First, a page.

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Monday
Apr082013

Quilters Guild AGM

I find these events like the box of chocolates which Forrest Gump refers to.  You THINK you know what you are getting, but then once you take the lid off and try a few out, they can turn out to be real suprises.

I made a decision last November to only attend lectures and no workshops as opposed to my previous attendances where I have always done workshops. I wanted to enjoy a wider range of art and information than a whole day workshop could give me - and I wasn't disappointed.

The highlight of the weekend for me was a talk given by Linda and Laura Kemshall - the mother and daughter duo whose quilts raise quiltmaking to a wholly different level.  I can only watch and admire! They are wonderful artists in the traditional sense.  They draw and respond to external stimulus and interestingly, rarely look at quilts made by other people.  This is so obvious in their work. The graphic elements and fearless use of new technologies put their quilts into a different league from many others.  I am not saying they are always better but they are always different!

Here are is the piece which Linda is currently working on for the Festival of Quilts at the NEC in August.  It is truly stunning - and that is when it is only half finished!

Linda and Laura have developed a technique based upon taking their drawings, scanning them into a machine which then prints them onto 60" wide fabric.  This fabric is then quilted, both using free machine quilting and hand quilting.  The quilts may also contain piecing to develop the design further.

Their work is inspirational, although how it will inspire me is questionable.  I can't draw well and I don't have a magical machine to print onto fabric!!  However what I am inspired to do is to try and seek out designs and further inspiration from other areas than quilts made by quilters.  Yet again we come back to the need to keep a sketch book and I think their sketchbooks stand as testimony to their dedication to trying to perfect their designs and develop their creativity.

 

Linda and Laura Kemshall belong to a group of quilters known as Six and Friends.  They are all mini-heroes of the quilting world for me.  I was also able to attend a talk given by Edwina McKinnon who is also one of their group.  Her quilting style is quite different but together with Catherine Nicholls, she brought several quilts to show her development as an artist and it was quite fascinating.  

I have long felt the tension between being a "piecer" i.e. someone who loves the challenge of accurate piecing and the mathematics contained therein and being a "surface designer" i.e. someone who loves the challenge of dyeing a piece of fabric, over-dyeing it, printing, scraping, using discharge paste etc to produce a piece of fabric which you can stitch into.  Catherine's work shows how she has moved from one to the other and still enjoys the challenge of both forms of quilting.

This quilt contains both commercial and hand-dyed fabric.  I am sorry about the quality of the picture but I took it using my phone and as you can tell, the situation was not the best!  Nevertheless the quality of the work and the design is very obvious.  How different is this to the work of the Kemshalls!

 

Recently Edwina has moved on to more surface design work, using sushi as her inspiration. This is vastly different from her work above.  I can see the attraction of both but can't come down on one side or the other of which I prefer!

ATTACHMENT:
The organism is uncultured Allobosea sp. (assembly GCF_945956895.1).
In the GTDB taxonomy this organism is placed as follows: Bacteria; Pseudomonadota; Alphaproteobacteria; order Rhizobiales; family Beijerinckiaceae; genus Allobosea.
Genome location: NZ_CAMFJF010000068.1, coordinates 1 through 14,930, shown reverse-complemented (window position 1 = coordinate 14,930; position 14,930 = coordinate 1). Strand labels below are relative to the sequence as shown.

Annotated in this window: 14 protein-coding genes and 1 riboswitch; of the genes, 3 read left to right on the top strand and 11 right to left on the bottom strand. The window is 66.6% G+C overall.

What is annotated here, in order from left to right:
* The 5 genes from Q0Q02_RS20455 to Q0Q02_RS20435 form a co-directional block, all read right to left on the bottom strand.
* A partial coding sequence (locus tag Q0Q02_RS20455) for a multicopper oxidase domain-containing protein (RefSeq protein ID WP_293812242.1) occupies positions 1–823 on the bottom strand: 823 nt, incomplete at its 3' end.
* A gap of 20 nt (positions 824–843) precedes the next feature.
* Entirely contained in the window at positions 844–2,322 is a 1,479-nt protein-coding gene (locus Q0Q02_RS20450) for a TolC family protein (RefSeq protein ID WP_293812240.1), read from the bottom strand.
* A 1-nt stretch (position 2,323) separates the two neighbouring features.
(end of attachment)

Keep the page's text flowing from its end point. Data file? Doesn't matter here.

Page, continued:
I can only apologise for the fact that this is sideways on!  I have uploaded it 4 times in all sorts of different guises but it steadfastly refuses to stand upright.  Perhaps you could indulge in a bit of yoga to have a look at it??

Six and Friends are exhibiting at the Minerva Arts Centre in Llandoes Wales from July to September.  Please click on the link on my sidebar to get to their site and find out exact details.

 

Sunday
Apr072013

Fascinating Journeys

My creativity has been somewhat compromised in the last few weeks. Not only was I on crutches for 3 weeks but having reached the point where it was possible to drive again, I set off to Derbyshire for a planned week of walking with Angela, a long-standing friend, and the dogs. Our journey up there was a little difficult in that there were 8 foot snow drifts on the road to the village where we were headed! Nothing daunted, we made our way through only a short while after the snow plough!

So our walking holiday was a little different than what we had anticipated and I spent quite a lot of time working on my knitting. It is a challenging task. The lovely pattern of roses, as seen in a former post, is knitted as intarsia and I am beset with numerous bobbins, all with a mind of their own and a seemingly endless attraction for one another. All too often the time spent knitting works out as 60% knitting and 40% unravelling twisted bobbins!

Sewing has been more successful in the few days since I returned as I have layered the Pineapple Winter quilt and am now about to start the quilting. I just need to get the thread and the trip to Country Threads which I have planned for Friday should enable me topickyou up the necessary thread to get on with it.

What I have been doing as often as I can is "de-boing" all of Dick's shirts to produce fabric to make quilts for Ben and Tom. The cutting up of the shirts was so hard to do at first but after about 8, I have got into the swing of it. There are 17 in total so I am making good progress.

at the end of the week, just 4 days after returning from Derbyshire, I went back up to Nottingham for the AGM of the Quilters Guild. I shall write more in the next post about it all but it was a thought-provoking and interesting experience - not to mention the fantastic quilts that were on show.

 

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